Thursday, October 31, 2013

A Case of Severe Sleep Deprivation

Sleep deprivation is something that every new mum anticipates in the first few weeks of parenthood, but despite our expectations, many of us are surprised at just how often that new baby wants to feed. Most of us are amazed at how well our bodies cope with the frequent waking and sleepless nights. Generally the days pass quickly, and soon that new little bundle of joy has grown. Rarely does the sleep deprivation get so severe that we need 3 months of bed rest, though for Rebecca Welton, mum of two, that is exactly what happened.

Rebecca with her children, Alex and Harry

I recently spoke to Rebecca about her experience with severe sleep deprivation and the resulting exhaustion. We discussed how things got so bad she had to be taken off all family duties and confined to her bed, about how she approached her recovery, and how she is now driven to help other parents avoid the situation in which she found herself.

On talking with Rebecca, it sounds like her exhaustion began before her first child was even born. Rebecca suffered with hyperemesis during both of her pregnancies. She was hospitalised and on a drip five times during her first pregnancy. In her second pregnancy she avoided the hospital (she had a toddler to care for!) but she was in bed for four months. By the sixth month of her second pregnancy she was up and around, and everything appeared normal, but she was still very weak.

Then Harry was born.

Neither of Rebecca's children were good sleepers, but it was Harry that really turned the family upside down. At five months old, he was still waking 8 or 9 times a night, disturbing not just his parents' sleep, but his elder sister's too. The whole family were exhausted.

"Everyone said we should do Controlled Crying, but we didn't really want to. We believed it would damage our relationship with Harry, we didn't want to lose his trust in the fact that we were there to care for him. Eventually though, we did end up giving it a try. Once. Leaving her brother to cry really distressed our two year old, as she couldn't understand why we weren't comforting him. We had to find another solution.

"In the end we worked out that the problem Harry had was a sleep association with food. He couldn't settle himself and needed to be fed to sleep. Spending a lot of time settling him without food was not an option with a 2 year old around either, but eventually we created our own solution, which we called the Peekaboo Baby Technique, and by 7 months Harry was over his sleep association"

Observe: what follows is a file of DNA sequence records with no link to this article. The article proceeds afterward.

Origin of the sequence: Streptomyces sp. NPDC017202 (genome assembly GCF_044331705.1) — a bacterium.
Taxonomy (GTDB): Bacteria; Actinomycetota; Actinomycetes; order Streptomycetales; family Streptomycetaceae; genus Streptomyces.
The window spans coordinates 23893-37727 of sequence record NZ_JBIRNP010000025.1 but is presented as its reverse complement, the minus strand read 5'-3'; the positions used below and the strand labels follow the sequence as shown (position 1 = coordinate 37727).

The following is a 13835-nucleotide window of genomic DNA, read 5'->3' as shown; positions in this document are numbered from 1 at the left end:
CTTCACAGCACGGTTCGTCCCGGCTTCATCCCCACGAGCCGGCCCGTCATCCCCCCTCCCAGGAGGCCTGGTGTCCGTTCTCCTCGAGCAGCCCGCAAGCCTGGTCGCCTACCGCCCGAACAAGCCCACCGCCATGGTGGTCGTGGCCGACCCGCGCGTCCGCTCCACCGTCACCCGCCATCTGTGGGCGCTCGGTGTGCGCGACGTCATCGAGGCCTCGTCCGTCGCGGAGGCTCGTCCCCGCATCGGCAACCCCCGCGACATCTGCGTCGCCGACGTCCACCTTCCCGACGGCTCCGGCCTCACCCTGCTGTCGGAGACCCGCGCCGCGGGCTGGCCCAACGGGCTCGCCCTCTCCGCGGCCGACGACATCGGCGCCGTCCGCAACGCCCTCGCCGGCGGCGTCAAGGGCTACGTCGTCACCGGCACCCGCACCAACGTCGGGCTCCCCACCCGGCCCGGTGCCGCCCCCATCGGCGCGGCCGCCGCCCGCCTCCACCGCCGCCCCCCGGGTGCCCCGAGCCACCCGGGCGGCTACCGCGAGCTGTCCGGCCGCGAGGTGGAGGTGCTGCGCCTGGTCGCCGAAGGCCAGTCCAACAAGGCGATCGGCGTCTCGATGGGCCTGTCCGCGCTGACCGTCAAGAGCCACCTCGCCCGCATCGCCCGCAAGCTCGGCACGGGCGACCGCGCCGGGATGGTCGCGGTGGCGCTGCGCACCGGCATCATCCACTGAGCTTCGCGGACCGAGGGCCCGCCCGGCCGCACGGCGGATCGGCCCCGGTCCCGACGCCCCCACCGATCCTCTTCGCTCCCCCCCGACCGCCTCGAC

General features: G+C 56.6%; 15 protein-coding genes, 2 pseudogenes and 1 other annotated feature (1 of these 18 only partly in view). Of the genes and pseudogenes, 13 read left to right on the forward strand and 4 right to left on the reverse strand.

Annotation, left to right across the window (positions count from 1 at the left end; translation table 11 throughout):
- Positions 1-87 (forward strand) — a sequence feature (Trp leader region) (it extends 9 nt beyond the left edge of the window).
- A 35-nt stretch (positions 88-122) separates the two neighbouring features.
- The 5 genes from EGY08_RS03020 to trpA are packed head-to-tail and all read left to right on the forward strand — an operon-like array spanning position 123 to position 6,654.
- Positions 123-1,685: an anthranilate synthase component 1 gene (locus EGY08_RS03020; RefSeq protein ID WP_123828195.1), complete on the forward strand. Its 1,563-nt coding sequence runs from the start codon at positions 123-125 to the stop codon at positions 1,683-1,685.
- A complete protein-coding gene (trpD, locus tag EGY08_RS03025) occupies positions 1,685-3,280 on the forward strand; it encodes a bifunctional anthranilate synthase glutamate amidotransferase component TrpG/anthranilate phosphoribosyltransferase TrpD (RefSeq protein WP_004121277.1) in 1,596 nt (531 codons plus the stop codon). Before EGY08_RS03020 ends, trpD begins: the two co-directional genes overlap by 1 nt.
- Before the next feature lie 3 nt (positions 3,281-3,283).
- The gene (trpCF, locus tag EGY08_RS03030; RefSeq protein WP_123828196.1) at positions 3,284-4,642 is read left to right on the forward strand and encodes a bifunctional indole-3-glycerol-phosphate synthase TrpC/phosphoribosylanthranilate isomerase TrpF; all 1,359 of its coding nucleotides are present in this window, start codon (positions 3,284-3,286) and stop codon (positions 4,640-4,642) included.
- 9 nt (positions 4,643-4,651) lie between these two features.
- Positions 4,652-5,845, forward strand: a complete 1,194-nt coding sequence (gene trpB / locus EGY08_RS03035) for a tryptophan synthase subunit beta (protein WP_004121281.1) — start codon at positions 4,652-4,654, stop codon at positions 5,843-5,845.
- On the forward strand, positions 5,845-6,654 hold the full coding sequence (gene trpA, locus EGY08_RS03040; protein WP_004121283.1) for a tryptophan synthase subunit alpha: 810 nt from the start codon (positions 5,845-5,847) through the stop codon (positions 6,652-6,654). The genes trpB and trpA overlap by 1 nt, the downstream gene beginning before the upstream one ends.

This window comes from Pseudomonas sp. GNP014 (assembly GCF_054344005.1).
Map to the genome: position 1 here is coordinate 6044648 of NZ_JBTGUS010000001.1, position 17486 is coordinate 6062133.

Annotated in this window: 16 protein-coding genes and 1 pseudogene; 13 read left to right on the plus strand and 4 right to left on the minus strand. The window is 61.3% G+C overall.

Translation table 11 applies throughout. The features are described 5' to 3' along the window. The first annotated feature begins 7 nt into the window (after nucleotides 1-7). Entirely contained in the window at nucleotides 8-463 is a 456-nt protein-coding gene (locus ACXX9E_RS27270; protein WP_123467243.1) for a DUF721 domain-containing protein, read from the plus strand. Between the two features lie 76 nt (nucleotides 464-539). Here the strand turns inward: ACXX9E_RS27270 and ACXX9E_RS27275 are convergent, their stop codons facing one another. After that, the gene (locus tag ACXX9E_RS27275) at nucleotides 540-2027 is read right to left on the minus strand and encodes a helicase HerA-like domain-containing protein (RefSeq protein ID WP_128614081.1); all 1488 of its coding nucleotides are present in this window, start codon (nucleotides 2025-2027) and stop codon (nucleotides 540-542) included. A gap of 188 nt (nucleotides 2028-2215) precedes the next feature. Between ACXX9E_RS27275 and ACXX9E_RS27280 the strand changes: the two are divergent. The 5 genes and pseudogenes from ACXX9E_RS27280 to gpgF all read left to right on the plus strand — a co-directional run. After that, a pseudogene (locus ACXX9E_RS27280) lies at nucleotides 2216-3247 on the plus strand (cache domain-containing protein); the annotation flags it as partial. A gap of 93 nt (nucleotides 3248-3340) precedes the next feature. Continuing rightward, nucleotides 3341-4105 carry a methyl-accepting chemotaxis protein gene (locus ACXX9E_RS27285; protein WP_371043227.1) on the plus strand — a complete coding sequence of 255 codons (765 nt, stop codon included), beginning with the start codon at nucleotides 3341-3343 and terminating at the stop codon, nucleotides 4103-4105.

Rebecca was a member of her local NCT Branch and discovered that many other parents were also having difficulties getting their babies to sleep. They also wanted to find some alternatives to controlled crying. Rebecca set up the Walking Zombies Club as a place where parents could come and discuss sleep problems and share solutions, as she really wanted to help others.

Although Harry was over his sleep association, Rebecca's wakeful nights had not ceased. For then came teething, and illness, and more teething. She couldn't sleep in after a difficult night with Harry as her toddler was always up early regardless. Rebecca's sleep deprivation continued. "By this time I was so tired I couldn't drive. I couldn't even really have a conversation. I certainly had no ability to make even the simplest of decisions. Everything came down to just getting though the next hour. There wasn't much joy or fun in the house. If everyone was fed and had a clean nappy it had been a good day" said Rebecca.

One day in April 2012, when Harry was around 10 months, Rebecca's body finally gave up. "I was walking back from a friend's house with the kids in the buggy. I was so tired my eyes stung just from being open. I closed my eyes and did wonder if I had actually fallen asleep walking. Finally I went to bed that night, but I was so tired I couldn't sleep. The next day I decided I had to get myself to the Doctors but it was so hard, just getting out of bed made me breathless."